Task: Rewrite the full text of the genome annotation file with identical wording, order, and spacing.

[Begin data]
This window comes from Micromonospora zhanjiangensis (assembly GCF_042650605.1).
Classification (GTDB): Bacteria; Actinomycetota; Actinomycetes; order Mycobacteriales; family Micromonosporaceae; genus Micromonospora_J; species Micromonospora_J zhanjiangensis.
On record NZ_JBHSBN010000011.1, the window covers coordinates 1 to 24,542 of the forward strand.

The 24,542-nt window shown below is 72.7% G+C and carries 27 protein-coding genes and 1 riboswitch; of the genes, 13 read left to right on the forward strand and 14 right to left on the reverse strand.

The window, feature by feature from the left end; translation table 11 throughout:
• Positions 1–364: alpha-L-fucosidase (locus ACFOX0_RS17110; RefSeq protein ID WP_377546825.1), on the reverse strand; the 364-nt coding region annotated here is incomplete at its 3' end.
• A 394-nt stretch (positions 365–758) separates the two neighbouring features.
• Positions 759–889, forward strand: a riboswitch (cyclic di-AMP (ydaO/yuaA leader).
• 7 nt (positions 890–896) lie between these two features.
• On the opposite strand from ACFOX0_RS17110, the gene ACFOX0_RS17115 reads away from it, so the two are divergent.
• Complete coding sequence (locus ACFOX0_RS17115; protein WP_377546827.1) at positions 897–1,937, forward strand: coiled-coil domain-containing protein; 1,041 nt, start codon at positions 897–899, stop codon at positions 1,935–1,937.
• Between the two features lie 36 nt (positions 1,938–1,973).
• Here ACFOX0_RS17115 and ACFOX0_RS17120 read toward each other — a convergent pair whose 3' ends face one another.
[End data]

This window comes from Micromonospora zhanjiangensis (assembly GCF_042650605.1).
Classification (GTDB): Bacteria; Actinomycetota; Actinomycetes; order Mycobacteriales; family Micromonosporaceae; genus Micromonospora_J; species Micromonospora_J zhanjiangensis.
On record NZ_JBHSBN010000011.1, the window covers coordinates 1 to 24,542 of the forward strand.

The 24,542-nt window shown below is 72.7% G+C and carries 27 protein-coding genes and 1 riboswitch; of the genes, 13 read left to right on the forward strand and 14 right to left on the reverse strand.

The window, feature by feature from the left end; translation table 11 throughout:
• Positions 1–364: alpha-L-fucosidase (locus ACFOX0_RS17110; RefSeq protein ID WP_377546825.1), on the reverse strand; the 364-nt coding region annotated here is incomplete at its 3' end.
• A 394-nt stretch (positions 365–758) separates the two neighbouring features.
• Positions 759–889, forward strand: a riboswitch (cyclic di-AMP (ydaO/yuaA leader).
• 7 nt (positions 890–896) lie between these two features.
• On the opposite strand from ACFOX0_RS17110, the gene ACFOX0_RS17115 reads away from it, so the two are divergent.
• Complete coding sequence (locus ACFOX0_RS17115; protein WP_377546827.1) at positions 897–1,937, forward strand: coiled-coil domain-containing protein; 1,041 nt, start codon at positions 897–899, stop codon at positions 1,935–1,937.
• Between the two features lie 36 nt (positions 1,938–1,973).
• Here ACFOX0_RS17115 and ACFOX0_RS17120 read toward each other — a convergent pair whose 3' ends face one another.